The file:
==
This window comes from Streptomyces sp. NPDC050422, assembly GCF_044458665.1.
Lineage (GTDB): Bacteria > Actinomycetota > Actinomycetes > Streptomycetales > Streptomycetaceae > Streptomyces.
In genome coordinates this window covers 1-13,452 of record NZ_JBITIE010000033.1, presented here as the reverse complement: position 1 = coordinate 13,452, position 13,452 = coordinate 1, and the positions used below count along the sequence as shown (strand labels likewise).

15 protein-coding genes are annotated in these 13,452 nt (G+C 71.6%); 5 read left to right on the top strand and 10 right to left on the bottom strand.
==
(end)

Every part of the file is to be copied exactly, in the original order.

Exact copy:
This window comes from Streptomyces sp. NPDC050422, assembly GCF_044458665.1.
Lineage (GTDB): Bacteria > Actinomycetota > Actinomycetes > Streptomycetales > Streptomycetaceae > Streptomyces.
In genome coordinates this window covers 1-13,452 of record NZ_JBITIE010000033.1, presented here as the reverse complement: position 1 = coordinate 13,452, position 13,452 = coordinate 1, and the positions used below count along the sequence as shown (strand labels likewise).

15 protein-coding genes are annotated in these 13,452 nt (G+C 71.6%); 5 read left to right on the top strand and 10 right to left on the bottom strand.